Banoffee pie is a British dessert classic made of—you guessed it—bananas and toffee. It was created and popularized by an English restaurant called The Hungry Monk in the 70s, but has now gotten a serious 21st-century reboot from creative technologist and dessert-lover Romain Rouffet.
Rouffet has created a step-by-step recipe that appears to float in the air and can be manipulated by users and observed from any angle, which he accomplished by 3-D scanning his colleague Mikael's assembly of Banoffee on a cutting board through various stages of preparation. "He was the cook, I was the photographer," Rouffet wrote on Sketchfab, where he uploaded the recipe. "I hope this will make your mouth water and maybe you will scan your own Banoffee. Happy cooking!"
Next to the manipulable rendering is a list of ingredients and instructions, making this 3-D model a kind of recipe cue card from the future that can be watched in fullscreen or with VR glasses for full effect. The recipe can also be sped up and slowed down, depending on how stoned you might be when experimenting with this trippy approach to cooking.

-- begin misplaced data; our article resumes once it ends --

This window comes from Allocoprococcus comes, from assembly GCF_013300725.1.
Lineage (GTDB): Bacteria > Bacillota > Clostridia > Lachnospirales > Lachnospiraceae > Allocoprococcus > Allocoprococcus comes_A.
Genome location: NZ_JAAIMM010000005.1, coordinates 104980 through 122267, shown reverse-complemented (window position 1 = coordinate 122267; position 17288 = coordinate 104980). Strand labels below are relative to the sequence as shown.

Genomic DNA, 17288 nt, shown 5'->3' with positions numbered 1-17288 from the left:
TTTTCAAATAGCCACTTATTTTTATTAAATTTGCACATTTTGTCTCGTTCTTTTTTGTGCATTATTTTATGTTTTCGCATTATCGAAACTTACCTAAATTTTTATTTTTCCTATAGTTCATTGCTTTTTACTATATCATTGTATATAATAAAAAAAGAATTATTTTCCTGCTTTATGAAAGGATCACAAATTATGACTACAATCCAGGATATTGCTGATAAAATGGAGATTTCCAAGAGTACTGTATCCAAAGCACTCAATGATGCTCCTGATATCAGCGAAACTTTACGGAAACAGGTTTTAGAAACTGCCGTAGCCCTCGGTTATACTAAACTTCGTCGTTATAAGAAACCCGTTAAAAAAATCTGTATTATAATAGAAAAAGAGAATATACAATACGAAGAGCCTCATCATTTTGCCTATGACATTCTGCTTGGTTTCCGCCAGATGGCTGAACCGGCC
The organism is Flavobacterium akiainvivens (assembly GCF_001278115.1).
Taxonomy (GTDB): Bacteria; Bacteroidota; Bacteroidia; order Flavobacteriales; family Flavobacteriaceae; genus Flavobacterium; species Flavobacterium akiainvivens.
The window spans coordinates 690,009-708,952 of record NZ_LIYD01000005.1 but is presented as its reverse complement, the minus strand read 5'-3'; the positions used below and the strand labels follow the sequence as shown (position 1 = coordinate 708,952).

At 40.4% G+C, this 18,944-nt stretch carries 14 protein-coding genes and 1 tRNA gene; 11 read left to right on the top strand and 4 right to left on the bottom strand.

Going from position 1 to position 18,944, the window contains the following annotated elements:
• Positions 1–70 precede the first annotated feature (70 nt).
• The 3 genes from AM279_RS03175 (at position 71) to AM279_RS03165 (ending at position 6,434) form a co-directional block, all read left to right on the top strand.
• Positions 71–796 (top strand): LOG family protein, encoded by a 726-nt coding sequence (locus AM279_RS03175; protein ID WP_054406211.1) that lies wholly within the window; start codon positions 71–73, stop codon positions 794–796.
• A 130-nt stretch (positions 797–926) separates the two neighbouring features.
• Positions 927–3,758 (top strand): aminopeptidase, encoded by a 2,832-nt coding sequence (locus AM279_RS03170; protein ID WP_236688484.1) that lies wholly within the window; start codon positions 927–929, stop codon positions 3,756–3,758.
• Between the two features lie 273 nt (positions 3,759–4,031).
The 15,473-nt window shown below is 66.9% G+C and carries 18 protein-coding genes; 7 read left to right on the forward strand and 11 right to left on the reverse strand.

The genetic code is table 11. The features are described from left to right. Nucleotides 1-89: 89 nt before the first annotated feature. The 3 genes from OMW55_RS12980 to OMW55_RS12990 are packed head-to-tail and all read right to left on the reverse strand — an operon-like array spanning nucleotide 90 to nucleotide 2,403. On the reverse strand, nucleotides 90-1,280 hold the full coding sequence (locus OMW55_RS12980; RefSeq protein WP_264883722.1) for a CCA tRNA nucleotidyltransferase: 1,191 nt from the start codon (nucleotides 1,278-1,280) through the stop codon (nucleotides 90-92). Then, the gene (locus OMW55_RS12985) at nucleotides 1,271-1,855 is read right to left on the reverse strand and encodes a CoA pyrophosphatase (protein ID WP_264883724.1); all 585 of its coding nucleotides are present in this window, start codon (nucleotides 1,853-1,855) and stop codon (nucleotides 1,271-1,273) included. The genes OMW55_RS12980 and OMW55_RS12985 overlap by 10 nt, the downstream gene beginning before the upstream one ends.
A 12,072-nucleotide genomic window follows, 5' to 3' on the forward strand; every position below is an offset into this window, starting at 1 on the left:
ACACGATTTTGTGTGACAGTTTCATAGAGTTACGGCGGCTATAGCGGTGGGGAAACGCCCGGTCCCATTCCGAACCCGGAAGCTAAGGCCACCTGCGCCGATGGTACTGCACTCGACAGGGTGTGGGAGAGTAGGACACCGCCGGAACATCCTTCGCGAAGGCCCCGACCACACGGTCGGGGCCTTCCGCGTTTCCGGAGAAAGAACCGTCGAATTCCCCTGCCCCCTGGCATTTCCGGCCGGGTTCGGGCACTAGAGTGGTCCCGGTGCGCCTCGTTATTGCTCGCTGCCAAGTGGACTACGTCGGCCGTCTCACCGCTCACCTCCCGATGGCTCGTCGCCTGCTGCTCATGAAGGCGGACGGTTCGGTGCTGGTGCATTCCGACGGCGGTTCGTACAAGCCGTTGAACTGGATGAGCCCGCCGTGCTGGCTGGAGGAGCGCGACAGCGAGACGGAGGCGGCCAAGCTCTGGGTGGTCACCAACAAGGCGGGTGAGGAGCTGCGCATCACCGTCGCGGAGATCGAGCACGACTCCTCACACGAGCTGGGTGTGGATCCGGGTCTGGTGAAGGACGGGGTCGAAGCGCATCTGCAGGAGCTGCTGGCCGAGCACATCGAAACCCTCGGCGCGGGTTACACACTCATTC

"When you participate in this type of challenge, you can choose something very complicated or something delicious," Rouffet told MUNCHIES. "Finally, the idea came to scan an easy recipe, but with the constraint of scanning each step of the process—it's just a one-night project of two office coworkers so we wanted to keep it simple."
As to why the British dessert pie was selected for the experiment, Rouffet said that it was a matter of practicality. "This recipe was chosen because it is of reasonable size and we thought that everyone was able to make it," he explained, though he also added that the banoffee turned out to be a more finicky subject than expected. "It wasn't that easy because the cake tended to soften a little bit. We had to move fast to scan everything."
The implications of this approach are pretty exciting for home cooks; instead of relying on clunky videos or unwieldy cookbooks, you could get much more of a feel for your food by seeing what it should look like from every conceivable point in space and time. No Smell-O-Vision yet, but the future really might be in four dimensional media.
Who would have thought that silly old Banoffee could be such a futuristic food? And this may not be the last holographic 4D recipe we see from Rouffet, "If people are interested, we'll probably do more."
Correction: A previous version of this article mistakenly referred to Romain Rouffet as Romain Rouffert in several instances. We apologize for this error.
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